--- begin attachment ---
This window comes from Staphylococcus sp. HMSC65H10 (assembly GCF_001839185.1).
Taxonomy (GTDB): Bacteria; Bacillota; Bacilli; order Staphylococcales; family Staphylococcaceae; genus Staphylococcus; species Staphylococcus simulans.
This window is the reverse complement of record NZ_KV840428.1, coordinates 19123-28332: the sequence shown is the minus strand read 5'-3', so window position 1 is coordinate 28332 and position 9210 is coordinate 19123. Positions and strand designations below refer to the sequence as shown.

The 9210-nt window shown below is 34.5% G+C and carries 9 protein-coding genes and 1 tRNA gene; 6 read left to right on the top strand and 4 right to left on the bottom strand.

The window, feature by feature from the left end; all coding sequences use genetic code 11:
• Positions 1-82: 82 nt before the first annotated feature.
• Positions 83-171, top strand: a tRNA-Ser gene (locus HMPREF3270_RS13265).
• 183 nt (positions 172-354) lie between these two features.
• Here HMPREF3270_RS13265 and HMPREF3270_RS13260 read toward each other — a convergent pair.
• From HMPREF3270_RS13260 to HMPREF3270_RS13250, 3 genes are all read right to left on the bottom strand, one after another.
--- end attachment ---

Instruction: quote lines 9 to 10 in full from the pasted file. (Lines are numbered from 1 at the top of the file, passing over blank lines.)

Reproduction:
• Here HMPREF3270_RS13265 and HMPREF3270_RS13260 read toward each other — a convergent pair.
• From HMPREF3270_RS13260 to HMPREF3270_RS13250, 3 genes are all read right to left on the bottom strand, one after another.